Do you work in an institution with historic biodiversity data? Our new grant program is designed to help you digitise, mobilise and share your biodiversity data via the Atlas of Living Australia.
shelves full of folders
Image: Australian National Insect Collection (ANIC)

The ALA Australian Biodiversity Data Mobilisation Program is a grant program to support people and institutions make their biodiversity data more accessible.

Accessible data is better data

Making your data open and accessible makes it more valuable. FAIR data – findable, accessible, interoperable, reusable – can be shared with other researchers and people working in biodiversity policy.

High quality and accessible biodiversity data helps conservation efforts and informs decision-making and solutions for environmental challenges.

Funding to support your digitisation efforts

We know that organising, standardising, and digitising data takes time and effort. The ALA Australian Biodiversity Data Mobilisation Program is here to help. The grant program will award small (up to $20k) and large (up to $50k) grants to biodiversity data owners to support purchasing equipment (e.g. camera, scanner) or employing staff in order to mobilise data.

Applications for the 2022 round of the program have now closed.

Who can apply?

We’re looking for institutions or biodiversity researchers who need help digitising historic physical records and mobilising data into the ALA.

There’s no catch, as long as the records are biodiversity-related. This can be for any wild species in Australia – from koalas to cane toads, eucalypts to bioluminescent fungi, we want to know about it. 

The data might be in paper field notes, or species in physical collections. Whatever it is, we’ll be giving out grants to 6 institutions through both small ($20K) and large grants($50k).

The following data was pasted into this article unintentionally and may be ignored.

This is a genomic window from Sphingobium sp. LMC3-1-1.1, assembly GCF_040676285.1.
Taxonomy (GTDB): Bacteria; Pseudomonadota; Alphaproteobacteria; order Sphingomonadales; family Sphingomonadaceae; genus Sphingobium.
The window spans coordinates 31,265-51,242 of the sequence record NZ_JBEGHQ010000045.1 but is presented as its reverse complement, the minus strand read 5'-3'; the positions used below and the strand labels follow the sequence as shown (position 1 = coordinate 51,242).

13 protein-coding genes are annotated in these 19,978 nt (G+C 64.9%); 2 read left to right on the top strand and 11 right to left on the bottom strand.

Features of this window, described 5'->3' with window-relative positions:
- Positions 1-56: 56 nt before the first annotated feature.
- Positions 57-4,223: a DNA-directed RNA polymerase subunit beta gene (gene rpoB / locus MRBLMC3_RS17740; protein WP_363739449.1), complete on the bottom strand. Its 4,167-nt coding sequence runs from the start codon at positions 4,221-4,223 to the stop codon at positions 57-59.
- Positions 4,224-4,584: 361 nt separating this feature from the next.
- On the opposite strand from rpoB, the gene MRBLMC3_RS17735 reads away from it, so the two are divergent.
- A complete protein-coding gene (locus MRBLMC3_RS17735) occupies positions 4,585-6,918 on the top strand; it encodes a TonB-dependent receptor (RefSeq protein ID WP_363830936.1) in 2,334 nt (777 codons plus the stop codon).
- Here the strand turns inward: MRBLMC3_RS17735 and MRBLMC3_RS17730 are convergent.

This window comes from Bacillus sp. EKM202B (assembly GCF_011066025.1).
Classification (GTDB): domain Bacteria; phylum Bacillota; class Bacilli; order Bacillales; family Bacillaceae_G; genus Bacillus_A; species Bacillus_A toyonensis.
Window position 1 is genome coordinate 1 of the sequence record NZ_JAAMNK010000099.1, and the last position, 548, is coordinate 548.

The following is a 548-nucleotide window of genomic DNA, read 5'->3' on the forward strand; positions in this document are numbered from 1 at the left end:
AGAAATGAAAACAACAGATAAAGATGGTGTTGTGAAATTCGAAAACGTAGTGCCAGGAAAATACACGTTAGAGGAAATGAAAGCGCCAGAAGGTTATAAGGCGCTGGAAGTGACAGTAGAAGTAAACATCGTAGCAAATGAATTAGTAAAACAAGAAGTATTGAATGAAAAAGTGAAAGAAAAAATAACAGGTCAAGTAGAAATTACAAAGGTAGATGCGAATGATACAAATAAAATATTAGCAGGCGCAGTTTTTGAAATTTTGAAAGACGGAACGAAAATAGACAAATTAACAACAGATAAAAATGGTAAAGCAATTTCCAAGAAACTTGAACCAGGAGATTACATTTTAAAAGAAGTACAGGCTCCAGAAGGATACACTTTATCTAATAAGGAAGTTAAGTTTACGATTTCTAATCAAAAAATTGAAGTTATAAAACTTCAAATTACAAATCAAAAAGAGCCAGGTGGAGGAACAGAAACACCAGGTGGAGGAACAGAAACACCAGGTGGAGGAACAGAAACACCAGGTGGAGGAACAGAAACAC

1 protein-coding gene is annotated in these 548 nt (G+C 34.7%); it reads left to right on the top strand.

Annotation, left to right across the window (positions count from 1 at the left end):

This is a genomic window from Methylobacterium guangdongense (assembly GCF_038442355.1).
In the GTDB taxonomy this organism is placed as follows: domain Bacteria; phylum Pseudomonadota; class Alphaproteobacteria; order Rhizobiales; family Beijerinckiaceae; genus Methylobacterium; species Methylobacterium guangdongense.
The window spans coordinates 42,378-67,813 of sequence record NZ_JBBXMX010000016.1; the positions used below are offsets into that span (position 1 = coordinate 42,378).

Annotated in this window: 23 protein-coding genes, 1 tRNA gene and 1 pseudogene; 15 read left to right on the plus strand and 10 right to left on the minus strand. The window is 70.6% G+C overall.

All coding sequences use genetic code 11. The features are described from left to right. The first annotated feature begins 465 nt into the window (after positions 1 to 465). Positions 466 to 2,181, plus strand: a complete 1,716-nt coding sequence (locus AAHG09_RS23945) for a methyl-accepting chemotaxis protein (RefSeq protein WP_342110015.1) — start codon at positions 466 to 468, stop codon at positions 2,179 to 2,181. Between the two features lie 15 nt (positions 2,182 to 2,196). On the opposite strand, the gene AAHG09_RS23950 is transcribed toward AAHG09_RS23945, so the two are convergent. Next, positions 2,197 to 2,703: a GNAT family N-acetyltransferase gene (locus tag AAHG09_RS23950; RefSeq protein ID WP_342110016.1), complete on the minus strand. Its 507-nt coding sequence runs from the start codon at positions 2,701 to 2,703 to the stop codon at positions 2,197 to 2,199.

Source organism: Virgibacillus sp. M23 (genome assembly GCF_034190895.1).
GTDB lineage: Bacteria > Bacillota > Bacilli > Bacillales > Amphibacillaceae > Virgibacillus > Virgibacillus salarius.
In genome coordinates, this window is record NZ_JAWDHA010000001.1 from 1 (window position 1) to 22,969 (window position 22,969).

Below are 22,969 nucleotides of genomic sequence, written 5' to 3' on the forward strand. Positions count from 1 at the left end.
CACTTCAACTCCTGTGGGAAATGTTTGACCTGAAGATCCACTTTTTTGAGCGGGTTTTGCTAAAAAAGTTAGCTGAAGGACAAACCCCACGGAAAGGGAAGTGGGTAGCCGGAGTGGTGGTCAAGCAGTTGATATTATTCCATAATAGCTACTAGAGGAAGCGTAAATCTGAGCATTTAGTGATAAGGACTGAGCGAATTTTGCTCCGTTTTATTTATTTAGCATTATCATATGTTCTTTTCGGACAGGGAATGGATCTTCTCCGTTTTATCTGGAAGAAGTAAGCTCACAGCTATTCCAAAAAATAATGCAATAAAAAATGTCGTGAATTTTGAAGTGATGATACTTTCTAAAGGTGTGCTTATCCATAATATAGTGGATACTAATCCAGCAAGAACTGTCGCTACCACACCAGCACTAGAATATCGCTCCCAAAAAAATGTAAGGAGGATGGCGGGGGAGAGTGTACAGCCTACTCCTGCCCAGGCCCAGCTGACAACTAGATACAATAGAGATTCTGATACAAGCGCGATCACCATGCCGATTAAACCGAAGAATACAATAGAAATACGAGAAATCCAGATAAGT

You might be wondering why! Well, available data = useful data – so by making historical data accessible, it can be shared more widely and used by researchers to support biodiversity conservation efforts and decision-making. 

colourful specimens in an insect collection
Image: Australian National Insect Collection (ANIC)

Details of the program

How to apply

All applications must be sent using the program submission form.

Closing date for applications

Applications for 2022 have now closed.

How much funding can I apply for?

There are two funding amounts on offer, including:

  • small grants up to $20,000
  • large grants up to $50,000

Who can apply?

This grant program is open to individuals or groups within an institution, excluding existing partners who already receive ALA or National Collaborative Research Infrastructure Strategy support.

What data are suitable for the grant?

  • The program will target existing data. It cannot support new expeditions or field programs
  • Data mobilisation efforts should align to national priorities
  • Data should be in the form of biodiversity species occurrence records akin to what’s delivered through the ALA already
  • Emergent digital data must be mapped to the Darwin Core standard and able to be provided to the ALA as open data

What can I use the funding for?

Funding can be used to fund data mobilisation and/or infrastructure investments.

Data mobilisation investment could include:

  • Staff time to digitise of specimens in physical collections including scanning
  • Conversion of existing analogue data, such as in field notes or other formats into the Darwin Core standard for provision to the ALA

Infrastructure investment could include:

  • Purchasing digital imaging equipment to create digital data from historic records
  • Purchasing software licences to improve the management and delivery of biodiversity data
  • Software development costs associated with the improve management and delivery of biodiversity data
assistant photographing a specimen
Image: Australian National Insect Collection (ANIC)

Selection criteria

Applications will be assessed using an online form, in a single round and selected by an independent program evaluation panel. The submission form will be available from the 14th of March. It will contain all questions and a guide to the length of answers our panel is looking for.

Overall, we are looking to understand the details of the proposed activity, why it is important, and how you would allocate the funds if successful.

Image: Australian National Insect Collection (ANIC)

More information

Any other questions?

Please email us with any questions you have about the program.